ISLAMABAD – Hafiz Saeed, who is under a $10 million US bounty, Tuesday offered humanitarian aid to the United States as it battles superstorm Sandy.

Hafiz Muhammad Saeed, the founder of the banned Lashkar-e-Taiba (LeT) outfit and now head of the charity Jamaat-ud-Dawa (JuD), said his organisation was ready to offer every possible help to the storm-hit American people.

"Jamaat-ud-Dawa is ready to send its volunteers, doctors, food, medicines and other relief items on humanitarian grounds if the US government allows us," Saeed said in a statement.

"America may have any opinion about us, it may fix bounties on our heads but as followers of the teachings of the Prophet Muhammad (PBUH), we feel it is our religious duty to help Americans trapped in a catastrophe."

Saeed's statement said the charity had carried out relief work in Indonesia and Sri Lanka after the Indian Ocean tsunami in December 2004.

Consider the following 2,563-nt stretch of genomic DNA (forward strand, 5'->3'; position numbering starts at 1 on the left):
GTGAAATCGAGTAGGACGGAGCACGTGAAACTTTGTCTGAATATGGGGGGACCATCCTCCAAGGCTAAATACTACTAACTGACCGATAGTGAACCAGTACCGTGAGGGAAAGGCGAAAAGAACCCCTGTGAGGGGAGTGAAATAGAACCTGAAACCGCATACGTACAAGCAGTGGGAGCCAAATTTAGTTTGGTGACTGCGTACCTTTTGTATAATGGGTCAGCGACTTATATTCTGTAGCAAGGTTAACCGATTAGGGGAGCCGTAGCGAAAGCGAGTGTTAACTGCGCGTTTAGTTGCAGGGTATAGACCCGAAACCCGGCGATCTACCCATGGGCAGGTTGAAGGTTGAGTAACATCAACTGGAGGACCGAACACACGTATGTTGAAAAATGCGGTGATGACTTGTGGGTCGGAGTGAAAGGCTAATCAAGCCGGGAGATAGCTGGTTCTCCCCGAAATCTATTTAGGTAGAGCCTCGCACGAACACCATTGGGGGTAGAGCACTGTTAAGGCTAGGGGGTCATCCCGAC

JuD is seen as a front for LeT, which Washington and Delhi blame for the commando-style attacks on India's financial capital in 2008.

In April the United States offered $10 million for information leading to the arrest or conviction of Saeed, who lives openly in Lahore.

Saeed's charity has long denied terror accusations and is known around Pakistan for its relief work in the wake of the devastating Kashmir earthquake of 2005 and the floods of 2010, which were the worst in the country's history.

He was put under house arrest a month after the Mumbai attacks, but was released in 2009 and in 2010 as country's highest court upheld his release on the grounds that there was insufficient evidence to detain him.

Last month Saeed led a number of protests in Lahore against a US-made anti-Islam film.